How to Shrink PNG Files for Websites
Today website development heavily relies on three image formats: JPG, GIF and PNG. It’s easy to see why: JPG has the best compression ratio, GIF supports animation and PNG has truecolor, full transparency and a good compression ratio.
As rules of thumb I’m using these hints:
- Opaque pictures? Use JPG.
- Want animation? Use GIF.
- Transparent areas in your image? PNG is the answer.
An additional decision factor is the file size. It’s still an important factor for websites, regardless of connection bandwidths. Slim sites are king. Ask “lightning-fast page delivery” Google.
When it comes to compression JPG prevails over PNG in most cases. JPG simply is a lossy format while PNG is lossless and has to keep all the information intact. Therefore most images on the Internet use the JPG format.
But JPG alone does not cut the mustard for graphically complex sites. Wherever a non-rectangular shape appears transparency comes into play. JPG does not support it so we have to bank on GIF or PNG. When pixels are either fully opaque or fully transparent you can get away with GIF. Despite GIF has compression it generally succumbs to PNG. So PNG is the best choice when it comes to transparent stuff on the Internet.
After using PNG on websites for a while you will see that its compression leaves much to be desired. The files are just too big. But how to shrink them?
The advantage JPG has over PNG is that it can drop details in favor to file size. So why don’t we use similar methods for PNGs?
Here are some tricks for reducing details in images to get smaller PNG files. I’m using Gimp for this but the procedures should be similar for Photoshop or other image manipulation tools.
Use Less Colors
The human eye can distinguish about 10 million colors. Theoretically this should be our threshold when we reduce color spaces. However, in practice it’s unimportant how many colors we can see. It’s just important to stay above the limit where graphics become ugly.
Check out the following image sequence. The first image has 8 bits per color channel, the next has 7, the next has 6, and so on:
Which is the last image with acceptable quality for you?
Surprisingly 3 to 5 bits per color are enough for our visual sensors. That’s makes up about 0.025% of the 24 bit color space.
Less bits per pixel make smaller images. So how can we reduce color depth? It’s really easy, it’s just one function in Gimp: Colors->Posterize:
Just set the number of levels you want for your image. Levels are the possible steps per color channel. So 3 RGB channels with 2 levels would result in a color space cardinality of 8, 3 levels would give a total of 27 colors, 4 levels make up 64 colors, etc. Due to this exponentiality the quality improves logarithmically. Increasing a low level gives a massive improvement. Each additional level provides less improvement. On the other side (uncompressed) file size rises exponentially. So it’s the usual tradeoff between cost and quality.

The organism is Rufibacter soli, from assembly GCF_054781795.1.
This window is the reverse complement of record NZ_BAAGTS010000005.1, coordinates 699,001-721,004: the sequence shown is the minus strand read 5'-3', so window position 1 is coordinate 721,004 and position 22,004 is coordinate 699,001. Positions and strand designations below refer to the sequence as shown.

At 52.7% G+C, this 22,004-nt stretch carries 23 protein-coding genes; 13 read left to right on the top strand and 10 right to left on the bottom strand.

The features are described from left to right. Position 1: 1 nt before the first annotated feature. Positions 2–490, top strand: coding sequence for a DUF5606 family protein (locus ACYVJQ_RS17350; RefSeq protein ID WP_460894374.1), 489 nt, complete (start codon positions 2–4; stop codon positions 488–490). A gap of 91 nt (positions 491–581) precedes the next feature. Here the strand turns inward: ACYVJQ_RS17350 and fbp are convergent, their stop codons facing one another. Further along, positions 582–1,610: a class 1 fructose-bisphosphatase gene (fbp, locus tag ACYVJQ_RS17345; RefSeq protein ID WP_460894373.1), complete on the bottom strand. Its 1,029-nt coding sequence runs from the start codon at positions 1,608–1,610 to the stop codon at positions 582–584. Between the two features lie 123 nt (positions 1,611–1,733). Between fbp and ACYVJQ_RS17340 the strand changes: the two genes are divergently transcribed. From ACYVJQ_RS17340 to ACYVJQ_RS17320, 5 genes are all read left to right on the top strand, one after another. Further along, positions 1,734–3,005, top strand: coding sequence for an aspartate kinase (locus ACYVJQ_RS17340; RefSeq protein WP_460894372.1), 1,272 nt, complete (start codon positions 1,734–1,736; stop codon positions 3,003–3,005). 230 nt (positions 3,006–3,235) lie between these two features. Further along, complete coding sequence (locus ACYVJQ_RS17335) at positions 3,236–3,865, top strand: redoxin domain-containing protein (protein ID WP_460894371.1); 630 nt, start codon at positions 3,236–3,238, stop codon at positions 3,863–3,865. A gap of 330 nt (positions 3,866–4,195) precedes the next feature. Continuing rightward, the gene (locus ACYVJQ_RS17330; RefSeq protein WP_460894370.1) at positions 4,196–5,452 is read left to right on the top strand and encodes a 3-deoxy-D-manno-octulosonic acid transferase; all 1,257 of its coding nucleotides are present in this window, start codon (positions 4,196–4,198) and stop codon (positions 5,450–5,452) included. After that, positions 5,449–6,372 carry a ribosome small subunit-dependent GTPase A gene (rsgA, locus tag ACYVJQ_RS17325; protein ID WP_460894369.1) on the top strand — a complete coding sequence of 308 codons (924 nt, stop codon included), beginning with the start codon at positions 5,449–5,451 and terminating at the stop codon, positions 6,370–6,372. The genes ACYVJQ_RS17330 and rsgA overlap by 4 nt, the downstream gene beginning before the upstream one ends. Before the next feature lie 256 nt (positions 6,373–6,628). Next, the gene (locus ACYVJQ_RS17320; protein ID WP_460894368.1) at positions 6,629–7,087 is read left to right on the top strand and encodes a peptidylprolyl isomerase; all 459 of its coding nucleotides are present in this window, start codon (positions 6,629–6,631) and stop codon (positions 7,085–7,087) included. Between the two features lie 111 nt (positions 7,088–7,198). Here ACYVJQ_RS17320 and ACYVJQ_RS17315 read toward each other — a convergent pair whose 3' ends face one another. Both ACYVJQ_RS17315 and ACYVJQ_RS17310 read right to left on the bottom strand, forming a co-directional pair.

I think you will be surprised how much can be done with a small amount of colors. Usually this method can half PNG file sizes without much quality loss.
Adjust Transparency Depth
Transparency can be scaled like color depth. This can be done by extracting the alpha channel, shrinking the transparency spectrum and stuffing it back into the image. For this use Gimp’s function Colors->Components->Decompose… with RGBA mode and select the alpha channel image. Now use Colors->Posterize to reduce the transparency depth:
The left alpha image uses 256 shades of grey. The right image shows the same channel reduced to 6 colors. At the moment it looks like a big quality loss. But check out the final result after reintegrating the alpha channel into the original image using Colors->Components->Recompose :
The differences are marginal. Often it depends on the texture an image has. If it’s rather fractal like the example used here reducing alpha depth is an option. On the other hand shrinking transparency of fluent gradients is conspicuous . Human eyes have a high dynamic contrast ratio. So don’t try too hard optimizing smooth transitions.
Playing around with transparency regarding file size does not pay off as much as reducing colors. Nevertheless it can rip off a nice chunk of fat.
To Interlace or Not to Interlace
PNG’s interlacing option allows web browsers to show low-resolution version of PNGs before their download is completed. The good thing about this is that graphics pop up earlier. The drawback is that it increases file size. You have to decide what’s more important for you: faster low-res or slower high-res.
Divide and Conquer
When you are creating an image where just a small part is transparent splitting it up into multiple files can reduce download times. Check out this image:
Just the gradients on the sides have transparent pixels. Most of the image is opaque and therefore predestined for the JPG format. It could be split it up this way:
Such split graphics are commonly used for graphics-heavy websites. It’s just important to keep the sum of file sizes below the original file size.
There are many image compression tools and services available on the Internet. Have a look:
Sometimes they can shrink image files quite good. But in most cases it’s just a small percentage they can rip off. It’s not exactly brilliant but a nice final improvement step for your graphics.
Know Unimportant Information
The last advice is a general one. You have to know which details you can drop without sacrificing (too much) quality. The methods shown here are just a few available. Further methods could be color-specific reductions according to human high dark-color-contrasting or the higher sensitivity to green. Aside optimizing images themselves you can try using as few images as possible. Many web 2.0 templates use just colors, tiny images and smart tricks to create the illusion of texture and depth.
The best optimization is the one you don’t have to do.